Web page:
Companies hanging out their dirty green washing
Published Date : 2022-November-18, Friday
If it wasn’t so serious it would almost be amusing to watch fossil fuel-aligned corporations scramble to gain climate change cred in response to growing social, shareholder and economic pressures.
Some of these companies, which not so long ago didn’t have “net zero” or “Paris targets” in their corporate vocabularies, are now stitching together strategies and targets that appear to make them responsive to CO2 emission concerns.
With the massive, freshly approved Narrabri gas project now under its belt Santos last week released “an ambitious roadmap to net-zero emissions by 2040 and new emissions targets designed to support Australia’s commitment to the Paris Agreement, including a 26-30 per cent reduction in scope 1 and 2 emissions by 2030.”
To get there Santos will focus on “large-scale carbon capture and storage, world-leading nature-based offsets, increased use of renewables [and] energy efficiency projects”.
While the company said it has installed more than 5.5 MW of solar and 4 MWh of battery storage in its operations (it’s a start I guess), the main tool in Santos’s net zero plan will be “the real game-changer to reduce our emissions… the Moomba CCS Project”.
Anyone in the least familiar with the history of carbon capture and storage (CCS) technology knows it has proven to be a notoriously difficult, expensive and unproven abatement process. Moomba CCS trials have, the company says, proven to be successful so far, but Santos appears to be pinning a large proportion of its emissions reduction hopes on the technology.
Meanwhile Santos makes a virtue of its plans to continue selling more gas to the world, in particular Asian markets, to replace coal-fired power generation.
ASX-listed fuel supplier Viva Energy this week progressed plans for a new LNG import terminal to be built at the site of its Geelong refinery.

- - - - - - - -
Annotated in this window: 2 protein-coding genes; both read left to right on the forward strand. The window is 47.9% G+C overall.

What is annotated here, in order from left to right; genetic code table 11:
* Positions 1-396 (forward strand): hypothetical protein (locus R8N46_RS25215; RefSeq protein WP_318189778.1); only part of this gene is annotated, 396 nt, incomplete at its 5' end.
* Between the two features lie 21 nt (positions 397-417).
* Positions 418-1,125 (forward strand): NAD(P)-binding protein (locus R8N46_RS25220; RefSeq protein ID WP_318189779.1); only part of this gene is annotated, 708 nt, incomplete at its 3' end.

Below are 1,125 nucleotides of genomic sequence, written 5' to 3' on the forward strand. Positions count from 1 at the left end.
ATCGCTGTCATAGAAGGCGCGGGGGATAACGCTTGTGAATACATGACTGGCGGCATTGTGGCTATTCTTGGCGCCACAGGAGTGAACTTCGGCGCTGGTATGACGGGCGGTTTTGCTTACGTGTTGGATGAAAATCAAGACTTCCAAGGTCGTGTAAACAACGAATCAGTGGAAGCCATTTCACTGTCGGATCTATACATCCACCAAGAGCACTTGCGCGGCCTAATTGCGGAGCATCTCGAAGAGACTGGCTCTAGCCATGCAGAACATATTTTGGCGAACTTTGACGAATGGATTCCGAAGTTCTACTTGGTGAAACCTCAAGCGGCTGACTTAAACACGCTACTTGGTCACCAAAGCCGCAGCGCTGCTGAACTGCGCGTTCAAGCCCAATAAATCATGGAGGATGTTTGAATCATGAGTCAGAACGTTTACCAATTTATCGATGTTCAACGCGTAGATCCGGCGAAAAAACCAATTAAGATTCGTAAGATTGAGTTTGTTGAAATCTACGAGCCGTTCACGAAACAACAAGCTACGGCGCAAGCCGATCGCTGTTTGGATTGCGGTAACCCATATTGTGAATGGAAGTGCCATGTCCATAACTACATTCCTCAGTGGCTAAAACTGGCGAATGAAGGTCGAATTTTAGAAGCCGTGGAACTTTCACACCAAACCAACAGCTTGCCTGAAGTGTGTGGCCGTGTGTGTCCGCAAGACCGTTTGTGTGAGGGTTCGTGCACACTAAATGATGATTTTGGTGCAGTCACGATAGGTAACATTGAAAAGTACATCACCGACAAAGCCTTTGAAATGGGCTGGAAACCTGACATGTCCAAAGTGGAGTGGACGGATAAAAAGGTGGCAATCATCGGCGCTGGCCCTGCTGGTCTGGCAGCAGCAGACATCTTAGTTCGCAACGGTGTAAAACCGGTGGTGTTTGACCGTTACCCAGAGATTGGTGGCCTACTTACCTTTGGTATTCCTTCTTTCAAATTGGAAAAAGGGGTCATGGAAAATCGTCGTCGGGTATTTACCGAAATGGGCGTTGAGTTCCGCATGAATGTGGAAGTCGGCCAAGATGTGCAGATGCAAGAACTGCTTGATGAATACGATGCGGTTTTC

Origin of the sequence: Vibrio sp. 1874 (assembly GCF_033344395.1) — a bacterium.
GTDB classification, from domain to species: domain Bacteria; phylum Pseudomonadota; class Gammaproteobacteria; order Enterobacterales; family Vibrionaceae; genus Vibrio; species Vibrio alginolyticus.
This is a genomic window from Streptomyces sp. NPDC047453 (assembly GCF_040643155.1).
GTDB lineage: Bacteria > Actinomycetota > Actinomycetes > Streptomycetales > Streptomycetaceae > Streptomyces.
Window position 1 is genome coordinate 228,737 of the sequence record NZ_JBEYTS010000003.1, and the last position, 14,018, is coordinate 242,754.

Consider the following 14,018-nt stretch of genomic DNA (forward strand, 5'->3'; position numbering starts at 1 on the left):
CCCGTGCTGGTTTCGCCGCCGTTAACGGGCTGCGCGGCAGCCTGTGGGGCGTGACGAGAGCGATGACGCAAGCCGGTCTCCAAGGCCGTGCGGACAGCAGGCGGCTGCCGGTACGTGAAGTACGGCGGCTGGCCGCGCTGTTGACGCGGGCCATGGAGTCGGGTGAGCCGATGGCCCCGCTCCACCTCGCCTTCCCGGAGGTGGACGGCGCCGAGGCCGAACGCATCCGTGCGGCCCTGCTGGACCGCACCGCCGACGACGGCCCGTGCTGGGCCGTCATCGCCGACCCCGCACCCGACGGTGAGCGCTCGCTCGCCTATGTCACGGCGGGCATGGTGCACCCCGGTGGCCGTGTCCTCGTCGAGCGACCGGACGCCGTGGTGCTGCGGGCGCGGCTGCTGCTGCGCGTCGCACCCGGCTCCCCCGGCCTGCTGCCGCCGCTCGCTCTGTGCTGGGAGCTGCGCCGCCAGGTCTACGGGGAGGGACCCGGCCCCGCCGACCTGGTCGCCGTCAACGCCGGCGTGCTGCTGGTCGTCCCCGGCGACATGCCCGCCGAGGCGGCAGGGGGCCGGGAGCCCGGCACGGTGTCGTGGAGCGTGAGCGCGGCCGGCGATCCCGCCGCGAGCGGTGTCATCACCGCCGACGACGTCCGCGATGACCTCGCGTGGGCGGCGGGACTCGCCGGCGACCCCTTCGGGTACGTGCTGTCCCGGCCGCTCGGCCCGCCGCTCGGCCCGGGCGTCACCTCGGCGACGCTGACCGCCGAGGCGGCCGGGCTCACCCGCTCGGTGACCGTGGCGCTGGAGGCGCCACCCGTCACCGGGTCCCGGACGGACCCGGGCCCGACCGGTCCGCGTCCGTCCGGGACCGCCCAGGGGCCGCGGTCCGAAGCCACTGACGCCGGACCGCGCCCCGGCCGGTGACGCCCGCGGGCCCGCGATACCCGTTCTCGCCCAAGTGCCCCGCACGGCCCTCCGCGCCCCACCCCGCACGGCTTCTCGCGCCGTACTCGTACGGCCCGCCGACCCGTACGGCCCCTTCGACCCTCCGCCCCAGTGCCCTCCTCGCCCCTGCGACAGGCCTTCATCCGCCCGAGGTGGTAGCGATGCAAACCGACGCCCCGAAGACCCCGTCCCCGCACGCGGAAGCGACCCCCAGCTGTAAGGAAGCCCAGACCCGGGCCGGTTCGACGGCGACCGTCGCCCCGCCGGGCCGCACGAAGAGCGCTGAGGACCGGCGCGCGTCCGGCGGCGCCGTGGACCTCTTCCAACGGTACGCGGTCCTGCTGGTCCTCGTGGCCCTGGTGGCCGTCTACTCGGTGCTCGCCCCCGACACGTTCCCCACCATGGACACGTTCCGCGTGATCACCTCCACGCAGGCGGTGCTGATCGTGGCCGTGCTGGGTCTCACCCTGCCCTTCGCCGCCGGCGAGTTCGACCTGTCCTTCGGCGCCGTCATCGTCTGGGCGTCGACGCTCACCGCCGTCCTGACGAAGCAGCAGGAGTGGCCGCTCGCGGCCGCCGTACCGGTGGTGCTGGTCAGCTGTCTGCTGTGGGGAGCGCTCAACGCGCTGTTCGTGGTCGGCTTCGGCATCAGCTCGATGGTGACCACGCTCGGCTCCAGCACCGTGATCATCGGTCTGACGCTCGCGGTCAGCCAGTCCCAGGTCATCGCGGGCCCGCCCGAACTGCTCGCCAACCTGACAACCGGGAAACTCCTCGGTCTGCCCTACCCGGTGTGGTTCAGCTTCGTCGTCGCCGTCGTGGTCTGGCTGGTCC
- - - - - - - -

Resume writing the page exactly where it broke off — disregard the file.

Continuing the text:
CEO of Viva Energy Scott Wyatt said, “We believe that natural gas will continue to play an important role in providing energy and thereby supporting the further development of lower carbon, but intermittent renewable energy generation. Our Geelong site is uniquely placed to deliver on this project, and we are very excited about this opportunity to play a role in the energy transition.”
The project is called the Geelong Energy Hub, which implies there will be other types of energy and uses a common naming convention of large hybrid, renewable energy-focussed projects.
So apart from the LNG regasification component, what is Viva Energy proposing to add to this “hub”. Well once the gas terminal project is completed there “could be” further Energy Hub projects which “could include solar, gas powered generation, hydrogen manufacturing and other renewable and lower carbon energy developments.”
That’s a fairly vague and non-committal clean energy plan as outlined by Viva and it’s clear to see what its priority is for the Geelong Energy Hub.
But it’s difficult to beat Black Mountain Oil & Gas’s blatant green-washing. The U.S.-based company controls several oil & gas exploration permits in the Canning Basin in WA’s far north which require drilling and hydraulic fracturing (fracking) to be productive.
We all know fracking is a controversial practise, so Black Mountain has set about trying to convince us it is a safe and mature technology. Fair enough. But they have gone a big step further in these efforts by introducing a new initiative called “Net Zero Natural Gas”, which is trademarked.
Black Mountain is “excited to announce that our Canning Basin project in Western Australia will be the world’s first Net-Zero Natural Gas™ development.”
To get its Net Zero message out it has produced a video which contains a collection of “energy transition/sustainability” buzzwords and motherhood statements put together with visuals which shamelessly highlight sweeping natural vistas and renewable energy technologies.
The plan is, the Black Mountain voiceover soothingly reassures us, to reduce the carbon intensity of natural gas extraction through research and innovation. However there is no further supporting information available either in the video or anywhere else that this writer can find.
The Black Mountain Net Zero Natural Gas “plan” can be found by internet search.
Keep your eyes open for other examples of green-washing as more fossil-fuelled companies are forced acknowledge and respond to climate change.